Diabetes and dental care: Guide to a healthy mouth

What do brushing and flossing have to do with diabetes? Plenty. If you have diabetes, here's why dental care matters — and how to do it right.

By Mayo Clinic Staff

When you have diabetes, high blood sugar can take a toll on your entire body — including your teeth and gums. The good news? Prevention is in your hands. Learn what you're up against, and then take charge of your dental health.

Cavities, gum disease and other problems

Whether you have type 1 diabetes or type 2 diabetes, managing your blood sugar level is key. The higher your blood sugar level, the higher your risk of:

  • Tooth decay (cavities). Your mouth naturally contains many types of bacteria. When starches and sugars in foods and beverages interact with these bacteria, a sticky film known as plaque forms on your teeth. The acids in plaque attack the surfaces of your teeth (enamel and dentin). This can lead to cavities and gum disease.

    The higher your blood sugar level, the greater the supply of sugars and starches — and the more acid wearing away at your teeth.

  • Early gum disease (gingivitis). Diabetes reduces your ability to fight bacteria. If you don't remove plaque with regular brushing and flossing, it'll harden under your gumline into a substance called tartar (dental calculus).

    The longer plaque and tartar remain on your teeth, the more they irritate the part of your gums around the base of your teeth, called the gingiva. In time, your gums become swollen and bleed easily. This is known as gingivitis.

  • Advanced gum disease (periodontitis). Left untreated, gingivitis can lead to a more serious infection called periodontitis, which destroys the soft tissue and bone that support your teeth. Eventually, periodontitis causes your gums and jawbone to pull away from your teeth, which in turn causes your teeth to loosen and possibly fall out.

    Periodontitis tends to be more severe among people who have diabetes because diabetes lowers the ability to resist infection and slows healing. An infection such as periodontitis may also cause your blood sugar level to rise, which in turn makes your diabetes more difficult to control. Preventing and treating periodontitis with regular dental cleanings can help improve blood sugar control.

  • Thrush. People with diabetes may be more likely to develop thrush, which is a fungal infection caused by the yeast Candida albicans. Signs of thrush include painful white or red patches inside your mouth. Practicing good oral hygiene can help you avoid thrush.
  • Dry mouth (xerostomia). Some people with diabetes also experience a lack of saliva, a condition known as dry mouth. Without saliva to keep your mouth moist and bathe your teeth, you could be at risk of tooth decay, gum disease and thrush.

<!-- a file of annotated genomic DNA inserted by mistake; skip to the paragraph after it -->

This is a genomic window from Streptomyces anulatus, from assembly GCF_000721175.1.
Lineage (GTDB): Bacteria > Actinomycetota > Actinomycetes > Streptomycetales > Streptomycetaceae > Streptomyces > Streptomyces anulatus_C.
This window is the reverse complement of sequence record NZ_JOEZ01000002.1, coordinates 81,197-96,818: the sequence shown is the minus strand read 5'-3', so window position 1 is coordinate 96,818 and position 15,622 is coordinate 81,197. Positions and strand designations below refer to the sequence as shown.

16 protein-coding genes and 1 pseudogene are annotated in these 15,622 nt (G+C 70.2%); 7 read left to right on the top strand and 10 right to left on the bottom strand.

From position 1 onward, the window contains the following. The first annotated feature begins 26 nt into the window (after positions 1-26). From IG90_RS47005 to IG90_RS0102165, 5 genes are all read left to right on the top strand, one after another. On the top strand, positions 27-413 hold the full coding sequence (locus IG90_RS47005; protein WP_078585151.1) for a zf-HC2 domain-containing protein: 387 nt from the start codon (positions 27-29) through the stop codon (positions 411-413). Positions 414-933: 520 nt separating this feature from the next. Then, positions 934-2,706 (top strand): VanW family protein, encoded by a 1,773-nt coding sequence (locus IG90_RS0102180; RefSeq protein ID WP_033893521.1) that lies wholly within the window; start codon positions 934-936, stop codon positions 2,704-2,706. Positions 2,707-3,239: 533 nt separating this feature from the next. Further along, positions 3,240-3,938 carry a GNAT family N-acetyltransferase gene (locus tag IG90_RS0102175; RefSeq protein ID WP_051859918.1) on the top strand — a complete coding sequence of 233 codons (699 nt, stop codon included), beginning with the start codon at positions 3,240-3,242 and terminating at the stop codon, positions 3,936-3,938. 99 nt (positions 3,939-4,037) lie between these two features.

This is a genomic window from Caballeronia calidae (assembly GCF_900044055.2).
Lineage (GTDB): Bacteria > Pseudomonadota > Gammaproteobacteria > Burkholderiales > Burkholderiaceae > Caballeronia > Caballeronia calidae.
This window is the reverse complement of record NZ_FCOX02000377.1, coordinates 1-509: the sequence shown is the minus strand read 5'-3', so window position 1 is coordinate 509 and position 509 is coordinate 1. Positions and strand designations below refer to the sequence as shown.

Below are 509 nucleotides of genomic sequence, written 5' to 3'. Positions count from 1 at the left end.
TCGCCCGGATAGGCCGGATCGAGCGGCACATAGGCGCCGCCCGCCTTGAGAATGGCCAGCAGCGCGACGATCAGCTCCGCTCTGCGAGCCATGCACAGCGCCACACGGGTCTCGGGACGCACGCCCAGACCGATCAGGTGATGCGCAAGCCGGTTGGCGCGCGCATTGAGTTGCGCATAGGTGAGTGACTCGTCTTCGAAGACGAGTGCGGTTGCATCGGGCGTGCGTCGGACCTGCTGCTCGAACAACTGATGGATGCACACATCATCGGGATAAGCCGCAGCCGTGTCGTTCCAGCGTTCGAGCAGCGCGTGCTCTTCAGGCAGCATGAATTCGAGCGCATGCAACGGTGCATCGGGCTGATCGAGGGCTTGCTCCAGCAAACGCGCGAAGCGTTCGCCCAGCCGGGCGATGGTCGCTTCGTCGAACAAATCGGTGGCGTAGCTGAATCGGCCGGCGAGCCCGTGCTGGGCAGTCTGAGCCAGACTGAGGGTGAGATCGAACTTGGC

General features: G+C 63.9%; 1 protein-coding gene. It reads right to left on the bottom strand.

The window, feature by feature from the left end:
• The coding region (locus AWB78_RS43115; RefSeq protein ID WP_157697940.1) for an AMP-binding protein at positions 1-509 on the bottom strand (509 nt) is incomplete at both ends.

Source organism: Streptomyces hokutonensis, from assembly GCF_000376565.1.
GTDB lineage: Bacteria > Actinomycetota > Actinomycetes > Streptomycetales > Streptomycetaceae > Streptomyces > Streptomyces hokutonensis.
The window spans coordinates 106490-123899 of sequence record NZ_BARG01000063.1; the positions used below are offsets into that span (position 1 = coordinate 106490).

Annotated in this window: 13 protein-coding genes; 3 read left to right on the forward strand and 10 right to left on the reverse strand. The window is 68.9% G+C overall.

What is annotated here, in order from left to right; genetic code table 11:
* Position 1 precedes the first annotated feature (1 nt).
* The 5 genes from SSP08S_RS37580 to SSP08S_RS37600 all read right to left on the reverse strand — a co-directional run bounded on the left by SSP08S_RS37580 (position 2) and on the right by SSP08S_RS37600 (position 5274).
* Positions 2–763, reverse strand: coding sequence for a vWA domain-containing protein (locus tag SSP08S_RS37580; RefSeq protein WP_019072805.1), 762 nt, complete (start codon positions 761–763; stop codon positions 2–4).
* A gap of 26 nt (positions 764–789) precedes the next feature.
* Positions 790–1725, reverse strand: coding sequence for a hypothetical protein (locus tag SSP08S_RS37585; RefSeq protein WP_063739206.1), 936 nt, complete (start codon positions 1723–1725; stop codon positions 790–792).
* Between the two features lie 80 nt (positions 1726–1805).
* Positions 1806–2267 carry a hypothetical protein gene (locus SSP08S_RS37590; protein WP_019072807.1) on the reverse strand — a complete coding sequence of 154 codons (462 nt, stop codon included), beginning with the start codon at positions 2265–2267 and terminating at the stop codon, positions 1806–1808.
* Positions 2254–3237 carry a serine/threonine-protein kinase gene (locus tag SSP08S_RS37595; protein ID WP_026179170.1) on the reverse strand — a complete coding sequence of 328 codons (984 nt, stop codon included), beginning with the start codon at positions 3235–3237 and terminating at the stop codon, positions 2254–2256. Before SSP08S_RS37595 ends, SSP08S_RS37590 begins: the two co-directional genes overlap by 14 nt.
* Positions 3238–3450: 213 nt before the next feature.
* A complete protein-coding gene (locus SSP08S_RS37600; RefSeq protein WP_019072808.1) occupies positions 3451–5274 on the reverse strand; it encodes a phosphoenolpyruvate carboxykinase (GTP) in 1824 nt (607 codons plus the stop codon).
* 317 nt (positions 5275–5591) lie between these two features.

Proper dental care

To help prevent damage to your teeth and gums, take diabetes and dental care seriously:

  • Make a commitment to manage your diabetes. Monitor your blood sugar level, and follow your doctor's instructions for keeping your blood sugar level within your target range. The better you control your blood sugars, the less likely you are to develop gingivitis and other dental problems.
  • Brush your teeth at least twice a day. Brush in the morning, at night and, ideally, after meals and snacks. Use a soft-bristled toothbrush and toothpaste that contains fluoride. Avoid vigorous or harsh scrubbing, which can irritate your gums.

    Consider using an electric toothbrush, especially if you have arthritis or other problems that make it difficult to brush well. Get a new toothbrush at least every three months.

  • Floss your teeth at least once a day. Flossing helps remove plaque between your teeth and under your gumline. If you have trouble getting dental floss through your teeth, use the waxed variety. If it's hard to manipulate the floss, use a floss holder.
  • Schedule regular dental visits. Visit your dentist at least twice a year for professional cleanings, X-rays and checkups.
  • Make sure your dentist knows you have diabetes. Every time you visit your dentist, remind him or her that you have diabetes. Make sure your dentist has contact information for your doctor who helps you manage your diabetes.
  • Look for early signs of gum disease. Report any signs of gum disease — including redness, swelling and bleeding gums — to your dentist. Also mention any other signs and symptoms, such as dry mouth, loose teeth or mouth pain.
  • Don't smoke. Smoking increases the risk of serious diabetes complications, including gum disease and ultimately, loss of your teeth. If you smoke, ask your doctor about options to help you quit.

Managing diabetes is a lifelong commitment, and that includes proper dental care. Your efforts will be rewarded with a lifetime of healthy teeth and gums.

Oct. 12, 2018 See more In-depth

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